Soy foods, phyto-oestrogens and cancer

What are phyto-oestrogens and where are they found?
Phyto-oestrogens are compounds found in plants that may act like the hormone oestrogen when consumed. Foods high in phyto-oestrogens include soy products (soy milk or yoghurt, tofu and tempeh), flaxseed, legumes and whole grains. The phyto-oestrogens in soy foods are also known as isoflavones.

Phyto-oestrogens have a very similar structure to the body’s own oestrogen. The effects of phyto-oestrogens on the body are not fully understood, it is believed that they may act like weak oestrogen in some situations, but also block the actions of oestrogen in others.

Do phyto-oestrogens and soy foods protect against breast and prostate cancer?
Lower rates of breast and prostate cancer in some Asian countries, where soy is very common in the diet, led scientists to investigate the link between eating soy foods and protection against breast and prostate cancer. Due to their different dietary intakes, and also different genetics, it is difficult to determine whether it is the soy in the diet or some other factor. Overall in large studies on people it seems like a high consumption of soy foods may lower the risk of breast and prostate cancers, but only a little. Animal and test tube studies do support an anti-cancer effect.

More studies are needed to examine if phyto-oestrogens have a protective effect against breast and prostate cancer. From the current evidence, it is believed that a moderate consumption of soy foods (e.g. 1-2 serves of soy foods/day) along with an overall healthy eating plan is unlikely to have adverse effects. This is consistent with Cancer Council’s recommendations and dietary guidelines to eat a diet rich in plant foods.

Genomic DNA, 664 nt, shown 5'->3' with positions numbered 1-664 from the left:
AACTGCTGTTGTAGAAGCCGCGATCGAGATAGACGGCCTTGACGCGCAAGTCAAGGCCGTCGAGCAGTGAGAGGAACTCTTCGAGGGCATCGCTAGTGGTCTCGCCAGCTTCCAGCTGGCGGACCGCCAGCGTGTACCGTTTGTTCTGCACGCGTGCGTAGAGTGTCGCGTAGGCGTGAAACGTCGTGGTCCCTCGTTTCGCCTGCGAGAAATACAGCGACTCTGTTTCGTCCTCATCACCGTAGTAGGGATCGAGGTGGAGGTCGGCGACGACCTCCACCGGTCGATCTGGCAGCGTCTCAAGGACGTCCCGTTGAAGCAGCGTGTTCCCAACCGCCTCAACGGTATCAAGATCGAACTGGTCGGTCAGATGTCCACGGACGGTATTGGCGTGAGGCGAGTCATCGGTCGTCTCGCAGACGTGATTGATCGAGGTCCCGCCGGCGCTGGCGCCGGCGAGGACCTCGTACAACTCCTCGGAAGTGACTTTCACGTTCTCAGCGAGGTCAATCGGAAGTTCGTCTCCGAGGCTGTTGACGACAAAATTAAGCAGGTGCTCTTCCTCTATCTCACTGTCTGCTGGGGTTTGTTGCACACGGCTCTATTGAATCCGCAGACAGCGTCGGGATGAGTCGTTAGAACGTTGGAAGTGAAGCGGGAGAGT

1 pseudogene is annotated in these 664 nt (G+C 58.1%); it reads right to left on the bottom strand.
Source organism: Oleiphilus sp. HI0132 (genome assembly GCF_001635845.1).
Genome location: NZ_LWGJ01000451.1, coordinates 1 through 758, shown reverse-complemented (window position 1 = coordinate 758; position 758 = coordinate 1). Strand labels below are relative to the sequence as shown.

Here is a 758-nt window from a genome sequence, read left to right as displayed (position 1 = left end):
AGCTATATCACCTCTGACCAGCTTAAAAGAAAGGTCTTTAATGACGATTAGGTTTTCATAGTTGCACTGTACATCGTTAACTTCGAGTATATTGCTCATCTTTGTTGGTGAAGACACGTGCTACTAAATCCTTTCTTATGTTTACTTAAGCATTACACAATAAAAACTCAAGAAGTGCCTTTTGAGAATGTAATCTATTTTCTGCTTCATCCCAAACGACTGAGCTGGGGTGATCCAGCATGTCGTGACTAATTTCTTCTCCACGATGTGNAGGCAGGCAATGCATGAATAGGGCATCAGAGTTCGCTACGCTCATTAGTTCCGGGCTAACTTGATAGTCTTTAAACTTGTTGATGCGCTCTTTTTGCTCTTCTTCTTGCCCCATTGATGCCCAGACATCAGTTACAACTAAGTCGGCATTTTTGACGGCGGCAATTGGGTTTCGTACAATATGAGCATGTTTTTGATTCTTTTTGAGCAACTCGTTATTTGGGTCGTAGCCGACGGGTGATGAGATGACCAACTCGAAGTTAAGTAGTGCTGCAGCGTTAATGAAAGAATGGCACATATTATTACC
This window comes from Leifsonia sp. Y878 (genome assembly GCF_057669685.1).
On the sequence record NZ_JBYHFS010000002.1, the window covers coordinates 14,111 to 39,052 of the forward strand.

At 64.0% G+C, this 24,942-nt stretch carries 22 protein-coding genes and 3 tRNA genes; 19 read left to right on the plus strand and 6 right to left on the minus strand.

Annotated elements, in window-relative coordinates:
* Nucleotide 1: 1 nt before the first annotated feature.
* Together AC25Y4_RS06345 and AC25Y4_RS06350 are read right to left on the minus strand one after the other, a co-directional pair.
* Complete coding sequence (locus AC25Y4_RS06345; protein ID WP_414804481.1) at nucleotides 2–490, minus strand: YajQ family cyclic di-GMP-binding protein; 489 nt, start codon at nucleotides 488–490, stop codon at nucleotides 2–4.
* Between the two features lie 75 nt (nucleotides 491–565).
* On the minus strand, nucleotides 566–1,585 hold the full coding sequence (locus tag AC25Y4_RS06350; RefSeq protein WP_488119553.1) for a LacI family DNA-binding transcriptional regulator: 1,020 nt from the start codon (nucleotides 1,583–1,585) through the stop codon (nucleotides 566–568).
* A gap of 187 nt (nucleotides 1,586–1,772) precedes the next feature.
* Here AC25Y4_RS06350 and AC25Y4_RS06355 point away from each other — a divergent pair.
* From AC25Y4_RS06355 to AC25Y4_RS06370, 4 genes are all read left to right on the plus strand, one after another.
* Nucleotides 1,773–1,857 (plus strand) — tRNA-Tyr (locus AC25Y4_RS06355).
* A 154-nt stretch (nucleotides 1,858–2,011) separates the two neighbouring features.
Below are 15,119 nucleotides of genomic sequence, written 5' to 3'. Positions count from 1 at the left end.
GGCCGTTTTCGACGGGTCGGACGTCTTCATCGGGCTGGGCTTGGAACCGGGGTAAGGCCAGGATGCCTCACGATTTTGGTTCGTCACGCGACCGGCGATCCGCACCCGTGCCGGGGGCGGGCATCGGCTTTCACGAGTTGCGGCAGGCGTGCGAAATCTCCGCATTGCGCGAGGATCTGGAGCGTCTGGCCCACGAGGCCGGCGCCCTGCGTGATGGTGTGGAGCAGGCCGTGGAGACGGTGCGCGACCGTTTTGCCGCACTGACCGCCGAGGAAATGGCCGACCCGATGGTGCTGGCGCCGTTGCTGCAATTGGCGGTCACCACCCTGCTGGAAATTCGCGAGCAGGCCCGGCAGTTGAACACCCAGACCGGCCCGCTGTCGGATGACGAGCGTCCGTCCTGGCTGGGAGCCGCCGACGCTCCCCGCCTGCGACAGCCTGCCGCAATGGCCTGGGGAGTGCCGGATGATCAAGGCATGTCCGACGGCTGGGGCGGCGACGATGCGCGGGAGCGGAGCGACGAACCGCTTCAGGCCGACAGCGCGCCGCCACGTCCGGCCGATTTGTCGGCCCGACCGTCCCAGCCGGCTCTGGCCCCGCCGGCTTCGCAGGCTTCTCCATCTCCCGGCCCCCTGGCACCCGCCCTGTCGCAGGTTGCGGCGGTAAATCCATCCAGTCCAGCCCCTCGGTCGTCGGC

There is no evidence supplements that contain high doses of soy or soy isoflavones are effective in preventing cancer, and are therefore not recommended.

Should women with breast cancer eat soy foods?
It is not clear if eating a diet high in phyto-oestrogens is safe for women who have breast cancer. Tamoxifen is a common treatment for women with oestrogen receptor positive breast cancer. Tamoxifen works by blocking the actions of oestrogen, and therefore stopping or reducing tumour growth.

For women with oestrogen receptor positive breast cancer who are taking Tamoxifen, it is still unclear whether eating soy foods or taking soy supplements will block or enhance the actions of Tamoxifen. Results of scientific studies are contradictory. A moderate consumption of soy foods, as part of an overall healthy eating plan, is unlikely to have any harmful effects.

Should women with breast cancer take soy supplements?
High dose soy or soy isoflavone supplements have not been tested for safety in women who have breast cancer or are taking Tamoxifen. The best advice is to eat soy foods in moderation as part of an overall healthy eating pattern, and not to suddenly increase the amount of soy phyto-oestrogens in the diet. Cancer Council recommends that women with breast cancer avoid soy and phyto-oestrogen supplements.

What can women with breast cancer do to improve their health?
Research is underway looking at the types of eating patterns that are protective for women who have had breast cancer. Evidence is starting to emerge that maintaining a healthy weight by eating a low-fat diet with plenty of fruit and vegetables and being physically active can improve survival and the overall health of breast cancer survivors.

See the  Soy, Phyto-oestrogens and Cancer Position Statement for more information.